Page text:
The Movie Waffler New Release Review [Netflix] - THE DISCIPLE | The Movie Waffler

New Release Review [Netflix] - THE DISCIPLE

the disciple review
An Indian classical vocalist struggles to reach his potential.

Review by Musanna Ahmed

Directed by: Chaitanya Tamhane

Starring: Aditya Modak, Arun Dravid, Sumitra Bhave, Kiran Yadnyopavit

the disciple poster

To become a master of your craft - or become insane - you have to be willing to do the same thing over and over again, to see different results. We see it all the time in films, from Jiro serving the perfect sushi roll for decades to Andrew Neiman drumming until his knuckles bleed. Chaitanya Tamhane’s The Disciple, which follows an Indian classical music vocalist striving to reach the level of his guru, is essentially only composed of two scenes - his performances and the commute home.

the disciple review

It seems like Sharad Nerulkar (Aditya Modak, an expert vocalist in real life) doesn’t really get much sleep. Once he’s done with practising and performing with his classmates, under the tutelage of their guru (Arun Dravid, also an expert vocalist), he rides home on his bike at night, listening to the audio recordings of Maai, a grand master of raag who taught his father (a failed artist) and who left great notes guiding the next generations of performing artists. When Sharad is at home, he uses his spare time to record Maai’s tapes onto his computer. It’s the year 2006 so computers aren’t as fast (nor is texting on that Nokia brick), therefore the archiving process - and life in Mumbai, apparently - is rather slow.

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Sharad looks at his guru with such reverence as he performs, carefully studying how he performs so well at an old age - if you didn’t know, Indian classical music requires incredibly long, powerful utterances over a vast melodic pattern, so to be able to perform for decades at a high level is mighty impressive. Sharad also pays attention to how his mentor conditions himself, but fears for the future when the guru falls ill. Preparing for a future where he’ll lead the vocals in a group performance, the protagonist has an existential crisis about if he’s ever going to reach the same heights as his predecessor.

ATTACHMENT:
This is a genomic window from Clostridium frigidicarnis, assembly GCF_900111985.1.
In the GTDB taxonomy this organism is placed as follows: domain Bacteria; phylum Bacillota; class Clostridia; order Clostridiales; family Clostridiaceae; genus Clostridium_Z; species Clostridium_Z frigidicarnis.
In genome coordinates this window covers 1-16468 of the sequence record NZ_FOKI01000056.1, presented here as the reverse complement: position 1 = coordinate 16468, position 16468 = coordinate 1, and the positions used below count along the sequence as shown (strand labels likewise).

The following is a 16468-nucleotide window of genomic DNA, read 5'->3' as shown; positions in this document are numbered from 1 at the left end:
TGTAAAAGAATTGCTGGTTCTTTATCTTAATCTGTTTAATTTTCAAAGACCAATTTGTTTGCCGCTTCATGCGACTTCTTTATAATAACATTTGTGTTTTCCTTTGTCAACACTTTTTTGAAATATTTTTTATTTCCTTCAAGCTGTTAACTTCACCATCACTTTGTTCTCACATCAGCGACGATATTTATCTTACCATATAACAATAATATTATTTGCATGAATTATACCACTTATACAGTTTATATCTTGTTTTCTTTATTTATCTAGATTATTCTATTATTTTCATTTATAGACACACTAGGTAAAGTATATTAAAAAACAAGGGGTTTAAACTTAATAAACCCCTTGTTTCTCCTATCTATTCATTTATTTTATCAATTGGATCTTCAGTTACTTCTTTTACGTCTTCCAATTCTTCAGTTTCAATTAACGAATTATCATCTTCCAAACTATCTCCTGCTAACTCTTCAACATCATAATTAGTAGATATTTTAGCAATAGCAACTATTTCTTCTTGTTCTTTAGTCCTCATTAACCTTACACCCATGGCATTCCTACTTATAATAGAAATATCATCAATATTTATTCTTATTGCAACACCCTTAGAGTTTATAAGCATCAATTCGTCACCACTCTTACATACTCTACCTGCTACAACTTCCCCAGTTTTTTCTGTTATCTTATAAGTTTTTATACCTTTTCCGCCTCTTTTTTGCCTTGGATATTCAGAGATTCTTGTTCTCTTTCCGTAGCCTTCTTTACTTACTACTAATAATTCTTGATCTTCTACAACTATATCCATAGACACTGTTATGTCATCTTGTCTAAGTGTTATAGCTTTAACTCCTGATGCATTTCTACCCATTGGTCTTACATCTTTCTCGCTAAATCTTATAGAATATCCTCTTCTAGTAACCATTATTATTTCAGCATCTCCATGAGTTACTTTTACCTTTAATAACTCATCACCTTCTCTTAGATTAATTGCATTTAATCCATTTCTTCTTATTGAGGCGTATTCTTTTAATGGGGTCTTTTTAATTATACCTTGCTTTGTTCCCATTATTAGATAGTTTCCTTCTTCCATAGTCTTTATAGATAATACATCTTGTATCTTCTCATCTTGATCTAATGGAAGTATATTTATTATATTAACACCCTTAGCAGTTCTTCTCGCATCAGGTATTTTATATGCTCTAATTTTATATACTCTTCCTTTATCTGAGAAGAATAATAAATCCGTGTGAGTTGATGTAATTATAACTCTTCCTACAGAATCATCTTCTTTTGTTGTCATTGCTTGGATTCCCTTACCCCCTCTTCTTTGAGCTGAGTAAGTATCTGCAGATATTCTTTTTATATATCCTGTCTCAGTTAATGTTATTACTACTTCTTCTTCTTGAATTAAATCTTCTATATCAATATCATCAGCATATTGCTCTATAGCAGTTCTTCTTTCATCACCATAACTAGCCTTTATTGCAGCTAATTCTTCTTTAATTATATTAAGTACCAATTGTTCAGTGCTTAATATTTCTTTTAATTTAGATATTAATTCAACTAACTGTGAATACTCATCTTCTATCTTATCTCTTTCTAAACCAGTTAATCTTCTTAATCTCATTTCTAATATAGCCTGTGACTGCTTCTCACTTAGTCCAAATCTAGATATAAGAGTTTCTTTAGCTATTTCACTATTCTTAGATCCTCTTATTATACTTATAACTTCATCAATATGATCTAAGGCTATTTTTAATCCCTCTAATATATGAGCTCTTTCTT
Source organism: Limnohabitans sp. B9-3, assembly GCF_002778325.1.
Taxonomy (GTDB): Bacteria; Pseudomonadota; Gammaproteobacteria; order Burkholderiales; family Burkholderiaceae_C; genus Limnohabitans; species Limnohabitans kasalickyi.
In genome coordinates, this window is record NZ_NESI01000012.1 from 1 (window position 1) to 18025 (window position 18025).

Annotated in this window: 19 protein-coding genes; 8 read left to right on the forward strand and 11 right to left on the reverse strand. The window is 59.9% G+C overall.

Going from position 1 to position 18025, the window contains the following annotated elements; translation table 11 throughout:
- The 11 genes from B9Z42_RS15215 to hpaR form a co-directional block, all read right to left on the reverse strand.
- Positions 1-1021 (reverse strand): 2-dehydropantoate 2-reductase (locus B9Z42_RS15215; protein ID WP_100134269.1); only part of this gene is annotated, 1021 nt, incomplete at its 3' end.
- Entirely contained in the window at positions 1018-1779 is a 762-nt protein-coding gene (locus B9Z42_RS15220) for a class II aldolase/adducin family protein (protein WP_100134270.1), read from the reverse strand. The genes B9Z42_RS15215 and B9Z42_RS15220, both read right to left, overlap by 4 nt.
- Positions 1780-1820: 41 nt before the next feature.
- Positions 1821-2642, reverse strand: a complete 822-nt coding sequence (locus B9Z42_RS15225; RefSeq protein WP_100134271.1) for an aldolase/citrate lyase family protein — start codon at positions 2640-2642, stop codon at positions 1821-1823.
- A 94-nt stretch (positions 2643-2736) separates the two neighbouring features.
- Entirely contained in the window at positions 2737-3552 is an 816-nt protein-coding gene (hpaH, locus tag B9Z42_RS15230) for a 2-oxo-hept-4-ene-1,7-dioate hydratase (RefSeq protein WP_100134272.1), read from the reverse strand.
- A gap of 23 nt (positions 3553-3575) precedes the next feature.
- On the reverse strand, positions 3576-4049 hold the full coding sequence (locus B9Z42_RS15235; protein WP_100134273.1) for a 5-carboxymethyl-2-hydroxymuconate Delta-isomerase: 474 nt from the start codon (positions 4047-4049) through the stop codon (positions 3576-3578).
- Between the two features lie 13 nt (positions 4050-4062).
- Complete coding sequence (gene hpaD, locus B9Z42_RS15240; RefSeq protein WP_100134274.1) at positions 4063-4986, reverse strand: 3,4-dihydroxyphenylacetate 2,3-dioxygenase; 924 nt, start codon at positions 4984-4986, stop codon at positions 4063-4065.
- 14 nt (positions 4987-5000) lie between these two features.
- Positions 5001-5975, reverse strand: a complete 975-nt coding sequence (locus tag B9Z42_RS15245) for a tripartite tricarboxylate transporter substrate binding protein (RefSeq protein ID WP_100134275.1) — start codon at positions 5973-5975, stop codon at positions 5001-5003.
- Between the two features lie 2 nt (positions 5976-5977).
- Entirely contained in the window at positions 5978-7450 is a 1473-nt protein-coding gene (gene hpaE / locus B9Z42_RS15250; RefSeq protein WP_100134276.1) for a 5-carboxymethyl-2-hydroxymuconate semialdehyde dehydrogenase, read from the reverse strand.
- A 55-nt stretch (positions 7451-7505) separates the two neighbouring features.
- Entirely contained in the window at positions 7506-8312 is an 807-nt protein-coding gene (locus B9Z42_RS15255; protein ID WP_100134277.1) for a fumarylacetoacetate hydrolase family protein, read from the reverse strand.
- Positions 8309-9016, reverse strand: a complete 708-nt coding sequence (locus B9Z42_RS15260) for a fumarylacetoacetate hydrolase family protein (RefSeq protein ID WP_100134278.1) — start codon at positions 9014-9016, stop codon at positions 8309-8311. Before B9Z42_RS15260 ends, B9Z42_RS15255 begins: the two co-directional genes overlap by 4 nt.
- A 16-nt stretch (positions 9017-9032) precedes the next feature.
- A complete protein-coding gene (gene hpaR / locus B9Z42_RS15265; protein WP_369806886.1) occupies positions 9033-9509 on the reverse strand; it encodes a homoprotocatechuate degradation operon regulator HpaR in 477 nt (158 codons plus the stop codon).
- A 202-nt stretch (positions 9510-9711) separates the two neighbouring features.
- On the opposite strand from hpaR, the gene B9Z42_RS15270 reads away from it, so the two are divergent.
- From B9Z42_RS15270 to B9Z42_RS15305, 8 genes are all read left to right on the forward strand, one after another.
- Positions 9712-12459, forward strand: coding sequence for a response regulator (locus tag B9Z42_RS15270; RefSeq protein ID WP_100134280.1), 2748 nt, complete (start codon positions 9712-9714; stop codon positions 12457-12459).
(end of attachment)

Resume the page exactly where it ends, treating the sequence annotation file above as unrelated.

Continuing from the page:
the disciple review

There’s a point where the 24-year-old Sharad says to his guru, "I practise all day then I get angry with myself." It's the millennial in him, impatient about not seeing the results he wants due to an inability to recognise that things take time, even when you work on them every day. His guru responds "We didn't think of anything except practise until we were 40!" But the internal struggle continues as the years go by, and this idea that one can never make it in their creative pursuit is a terribly relatable one, even when we’re reminded of tales such as how Samuel L. Jackson was a journeyman until his mid-forties, or how the mixed media artist Louise Bourgeois only gained fame when she was 78.

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Of course, turning to such anecdotes for inspiration can distort one’s perspective, and certainly the level of success of the raag icons is tough for Sharad to reconcile. It reminds me a little of Inside Llewyn Davis, in how the artist essentially finds himself in a groundhog day. It doesn't always make for the most gripping drama, especially considering Tamhane's stilled storytelling style (long, static shots, real-time sequences, a dry production design) but it's engaging enough. Plus, the amazing ending emphatically punctuates the central theme.

the disciple review

For the London Film Festival press screenings, The Disciple was paired with Mogul Mowgli and The Painter and the Thief, two films that are generally more interesting, especially in how they've been crafted, but all equally interesting in their perspectives of artists contending with their identity.

The Disciple is on Netflix UK/ROI from April 30th.